Yet last year, RIDOT Director Peter Alviti expressed concerns about how removing the interchange would affect regional traffic. Alviti also acknowledged a need to move beyond the state’s long-standing plans for a simple rebuild. “Historically, the way [RIDOT] has reacted is to rebuild what was [already] there—taking the worst-conditioned roadways and bridges and rebuilding them over and over and over again,” Alviti said at the March 2016 public forum. “This approach led to Rhode Island having one of the worst transit systems and bridge and roadway systems in the country,” he added. “We’ve set out to break that cycle.” 

Nevertheless, advocates were skeptical. Not only was the “cap” proposal more expensive, it prioritized highway traffic over the needs of Olneyville residents. “A cap mitigates the impact of a highway rather than potentially solving the broader problem,” says Park. Despite these objections, state officials appeared to be moving forward with the “cap” proposal.

But in the summer, federal transportation officials turned down the state’s funding request for the “cap” plan. Soon after, Alviti also changed his mind on the cap. He sent a letter to Governor Gina Raimondo, arguing that the “cap” plan was off the table because of the federal decision. A simple rebuild was the only alternative. Citing long-standing safety concerns with several of the connector’s bridges, RIDOT recommended expediting the rebuild.  

There was another important consideration at work: Only a simple rebuild would qualify for a “categorical exclusion” from what promised to be a lengthy and expensive federal environmental review process. “The time to act is now,” Alviti wrote. Raimondo then shelved the coalition-backed boulevard proposal and vowed to fast-track the rebuild plan. Declaring that “the time is out for debate,” the governor directed RIDOT to finalize the rebuild by the end of 2016.

Despite strong support from Olneyville residents and Mayor Jorge Elorza, Fix the 6-10 representatives concluded that state officials never really took the boulevard proposal seriously. “RIDOT has their own vision of what they want to do, and they’re not really interested in neighborhood impacts,” says Seth Zeren, a transportation planner and co-founder of Fix the 6-10 group

These two problems, budget constraints and top-down decision-making, tend to reinforce one another and they’re hardly unique to Rhode Island, says former Massachusetts Secretary of Transportation Jeff Mullan who has worked on projects throughout New England. Even with 90 percent of federal transportation funding going directly to states, gridlock on Capitol Hill means inconsistent and unpredictable allocations, which put state transportation departments under constant budget pressure. Those pressures tend to reinforce a “fix it first” strategy: Rather than starting over from scratch, transportation officials patch up roads, bridges, and other systems even though they may have obvious, long-standing problems.

“The government is in an era of scarcity and that calls for hard choices,” Mullan explains. “At the state level, constrained revenues force you into a heavy focus on maintaining infrastructure.”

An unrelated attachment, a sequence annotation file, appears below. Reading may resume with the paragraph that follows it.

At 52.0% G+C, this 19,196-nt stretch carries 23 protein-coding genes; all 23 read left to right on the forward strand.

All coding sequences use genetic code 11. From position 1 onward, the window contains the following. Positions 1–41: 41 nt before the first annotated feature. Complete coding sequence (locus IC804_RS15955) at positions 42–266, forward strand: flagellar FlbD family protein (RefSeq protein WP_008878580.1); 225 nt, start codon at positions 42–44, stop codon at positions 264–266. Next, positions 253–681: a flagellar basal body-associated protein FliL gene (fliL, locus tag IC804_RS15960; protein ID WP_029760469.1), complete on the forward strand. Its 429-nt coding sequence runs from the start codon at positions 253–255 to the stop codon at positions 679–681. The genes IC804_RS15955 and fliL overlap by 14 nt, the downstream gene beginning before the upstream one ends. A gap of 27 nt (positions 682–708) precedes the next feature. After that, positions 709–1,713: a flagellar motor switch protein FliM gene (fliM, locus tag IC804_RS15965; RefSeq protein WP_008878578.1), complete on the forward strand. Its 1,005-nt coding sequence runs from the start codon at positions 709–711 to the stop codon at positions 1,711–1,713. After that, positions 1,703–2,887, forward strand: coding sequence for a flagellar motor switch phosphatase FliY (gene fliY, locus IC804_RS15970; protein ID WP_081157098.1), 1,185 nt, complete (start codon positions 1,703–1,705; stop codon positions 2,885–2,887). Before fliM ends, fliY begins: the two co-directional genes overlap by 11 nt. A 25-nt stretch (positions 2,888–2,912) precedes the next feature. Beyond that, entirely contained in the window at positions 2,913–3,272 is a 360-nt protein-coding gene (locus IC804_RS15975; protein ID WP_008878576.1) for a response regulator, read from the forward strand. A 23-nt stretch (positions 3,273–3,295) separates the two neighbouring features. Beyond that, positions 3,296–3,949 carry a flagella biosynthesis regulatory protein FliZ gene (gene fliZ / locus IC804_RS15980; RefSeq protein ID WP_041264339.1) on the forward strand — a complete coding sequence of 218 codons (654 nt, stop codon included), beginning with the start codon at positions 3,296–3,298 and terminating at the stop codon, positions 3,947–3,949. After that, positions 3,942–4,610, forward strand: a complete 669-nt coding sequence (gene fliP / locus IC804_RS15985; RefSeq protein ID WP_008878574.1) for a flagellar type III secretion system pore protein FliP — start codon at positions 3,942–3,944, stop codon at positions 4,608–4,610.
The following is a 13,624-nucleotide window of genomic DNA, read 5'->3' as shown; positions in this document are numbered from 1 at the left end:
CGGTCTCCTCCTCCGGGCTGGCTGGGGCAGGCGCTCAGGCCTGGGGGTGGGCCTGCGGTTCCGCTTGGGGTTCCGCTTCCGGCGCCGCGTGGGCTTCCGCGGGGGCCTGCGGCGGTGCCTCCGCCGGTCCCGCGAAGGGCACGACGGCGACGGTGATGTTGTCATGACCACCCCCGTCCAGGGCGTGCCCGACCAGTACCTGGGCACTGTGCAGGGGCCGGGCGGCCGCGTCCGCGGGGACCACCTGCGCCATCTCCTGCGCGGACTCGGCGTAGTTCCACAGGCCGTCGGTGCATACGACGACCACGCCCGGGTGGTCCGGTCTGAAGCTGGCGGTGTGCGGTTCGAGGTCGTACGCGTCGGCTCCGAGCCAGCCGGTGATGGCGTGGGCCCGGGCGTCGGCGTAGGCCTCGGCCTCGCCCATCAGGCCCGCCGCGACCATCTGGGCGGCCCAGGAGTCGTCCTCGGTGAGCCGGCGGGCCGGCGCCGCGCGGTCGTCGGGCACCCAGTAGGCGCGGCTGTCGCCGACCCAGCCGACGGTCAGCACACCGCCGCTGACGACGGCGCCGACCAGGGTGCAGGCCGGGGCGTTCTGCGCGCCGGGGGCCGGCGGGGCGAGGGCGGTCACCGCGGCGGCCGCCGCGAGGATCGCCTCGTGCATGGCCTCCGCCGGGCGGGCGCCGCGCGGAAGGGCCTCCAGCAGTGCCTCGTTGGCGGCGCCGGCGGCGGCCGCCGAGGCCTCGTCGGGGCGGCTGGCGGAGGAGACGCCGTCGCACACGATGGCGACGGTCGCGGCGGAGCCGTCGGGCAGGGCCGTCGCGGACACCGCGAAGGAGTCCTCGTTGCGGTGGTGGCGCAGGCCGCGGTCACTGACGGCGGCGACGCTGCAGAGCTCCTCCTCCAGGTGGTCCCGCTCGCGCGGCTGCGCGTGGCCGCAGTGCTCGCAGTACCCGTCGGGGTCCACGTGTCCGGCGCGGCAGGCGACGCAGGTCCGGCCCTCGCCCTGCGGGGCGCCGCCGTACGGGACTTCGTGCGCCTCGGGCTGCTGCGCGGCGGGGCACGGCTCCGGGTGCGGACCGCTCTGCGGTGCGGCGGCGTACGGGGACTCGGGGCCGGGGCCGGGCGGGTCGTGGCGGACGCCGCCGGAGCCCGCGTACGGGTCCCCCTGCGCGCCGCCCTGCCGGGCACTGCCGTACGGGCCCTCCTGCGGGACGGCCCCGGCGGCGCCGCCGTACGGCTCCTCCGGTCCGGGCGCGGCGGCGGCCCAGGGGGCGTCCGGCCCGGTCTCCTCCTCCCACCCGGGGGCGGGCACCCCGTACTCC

Differences in the ways city and state officials see infrastructure projects compound this problem. “Engineers [at state agencies] are smart, but so far they’ve [only] been asked how to accommodate traffic,” says Park, the urban planner. “But if we broaden the equation, [to include economic] development [and] public health, it points to different kinds of solutions.”  

The governor’s decision emboldened the Fix the 6-10 coalition, and they continued to champion the boulevard plan, holding public meetings, calling state legislators, and circulating petitions. The coalition also worked with city officials to sidestep the state planning process and hire their own urban designers and engineers to come up with an alternative to a rebuild.

Providence officials maintained a decisive if uneasy alliance with Fix the 6-10. Despite the city’s support for greater community involvement, officials never formally endorsed the boulevard plan and barely pushed back when Governor Raimondo shelved it. But as city officials worked with state leaders in the months after Raimondo’s decision, coalition members prodded the mayor to keep the community in mind. “Without people pushing from the ground up demanding better outcomes, politicians won’t listen,” says Zeren. “All that stuff made it something the governor could not ignore.”

In December, following months of workshops, negotiations, and planning, the pressure paid off. City and state officials compromised on a new plan to remove some sections of the interchanges and rebuild others. The state will take down the two most decrepit bridges. The design calls for shortening the seven remaining spans to open up nearly five acres for new development. The compromise also includes new bike paths and walkways that will give Olneyville residents direct access to surrounding neighborhoods. Fix the 6-10 declared victory but acknowledged the fight is far from over. “We’ll need ongoing vigilance to ensure these gains won’t be lost along the way,” says Zeren.

Meanwhile, the fiscal constraints faced by RIDOT and other state transportation agencies are not likely to improve. President Trump’s infrastructure plan relies on private financing, rather than on bolstering or creating new revenue streams to modernize highways and bridges. “State [officials] want predictable revenue streams; they don’t need access to more debt,” Mullen warns. “State DOTs already know how to borrow money.”

With budget pressures forcing state transportation officials into a fix-it-first mentality, building new urban links may hinge on continued pressure from the people who live in the affected neighborhoods. Scarce resources can be used to maintain the divisions and inequities of the past—but neighborhood leaders, urban planners, and environmental advocates can push back if they want to see state-of-the-art transportation projects built instead of continued reliance on patched-up, outdated ones. “The big challenge is how do you get state DOTs to start taking community-level needs more seriously,” says Zeren. “Until we have a conversation about what our values need to be in transportation infrastructure, we’re going to keep having this same fight.”